Runoff can wash material directly from a land parcel into a water body. It can also travel in other ways, such as:

To assess the risk of runoff and soil erosion, you can consider:

You can choose how to measure the gradient of a slope. For example, you could use a clinometer.

The risk of runoff is:

After you’ve assessed the risk of runoff for each land parcel based on the gradient of the slope, you can adjust the runoff and erosion risk assessment to reflect:

For example, lighter soils on moderate slopes have a high risk of runoff. Land that regularly floods (at least once every 3 years) has a high risk of erosion or runoff.

The risk of runoff may be less significant if the land parcel is not close or well connected to a water body, such as a pond, lake, ditch, stream or river. You can assess the risk of runoff based on how close the land parcel is to a water body.

The risk of runoff is:

You can then refine the risk assessment for each land parcel based on the history of runoff and ponding. The risk of runoff is:

Once you’ve considered the risks above, you can use your experience and judgement to adjust the level of risk for each land parcel, taking into account additional factors such as:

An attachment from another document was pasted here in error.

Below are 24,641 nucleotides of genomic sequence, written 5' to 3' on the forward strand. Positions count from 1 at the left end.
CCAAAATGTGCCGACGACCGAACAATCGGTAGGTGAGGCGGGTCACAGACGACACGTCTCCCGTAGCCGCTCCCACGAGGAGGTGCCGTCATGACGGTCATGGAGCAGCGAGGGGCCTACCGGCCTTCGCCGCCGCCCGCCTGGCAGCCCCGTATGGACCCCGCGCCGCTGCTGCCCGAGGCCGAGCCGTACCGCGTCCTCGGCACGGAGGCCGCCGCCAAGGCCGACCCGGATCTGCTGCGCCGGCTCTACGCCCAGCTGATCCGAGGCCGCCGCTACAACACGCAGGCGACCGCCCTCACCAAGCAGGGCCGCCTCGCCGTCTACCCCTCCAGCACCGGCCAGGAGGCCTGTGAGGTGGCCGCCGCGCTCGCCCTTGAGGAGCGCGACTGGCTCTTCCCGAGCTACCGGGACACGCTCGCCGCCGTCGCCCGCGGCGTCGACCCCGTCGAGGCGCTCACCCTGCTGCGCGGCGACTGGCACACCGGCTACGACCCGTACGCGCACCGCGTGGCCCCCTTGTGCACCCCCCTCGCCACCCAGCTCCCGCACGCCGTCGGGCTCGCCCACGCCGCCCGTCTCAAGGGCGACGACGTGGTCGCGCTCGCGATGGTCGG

Wind erosion is most likely on fine sandy soils and light peaty soils. It will be worse in dry conditions or where there is drainage, bare land or fine dry seedbeds.

Signs of wind erosion include drifting soil, buried seedlings, and soil blown into hedgerows, ditches and onto nearby roads.

If there are fine sandy soils or light peaty soils and wind erosion occurs at least once every 3 years, identify this area as high risk in your soil assessment. If there are chalk or limestone soils, the risk is likely to be moderate. Other soil types are likely to be lower risk.

Light sandy and shallow soils are less able to store nitrogen. It can be easily lost as water filters through the soil. If you have land parcels with this type of soil where you add nitrogen-based fertilisers, identify this as being at risk of nitrogen leaching.

Once you’ve assessed all the risks above, and made any adjustments you judge are relevant, you can make your overall risk assessment for your land. You can do this by classifying the overall risks as very high, high, moderate or lower. For example:

You can use your soil assessment to record information in your soil management plan. This will help you plan how to manage your land parcels to improve soil health and reduce the risks you identified in your soil assessment.

You can record information in your plan for each land parcel or area where the soils and slopes differ, as identified during your soil assessment. The information you record in your soil management plan could include:

Championing the Farmed Environment (CFE) has produced some helpful guides about managing soils for a range of farming systems which may help with your proposed management actions to improve soil health.

If you have land with known historic or archaeological features, you can record these in your plan. This will inform how you manage land above and around these features.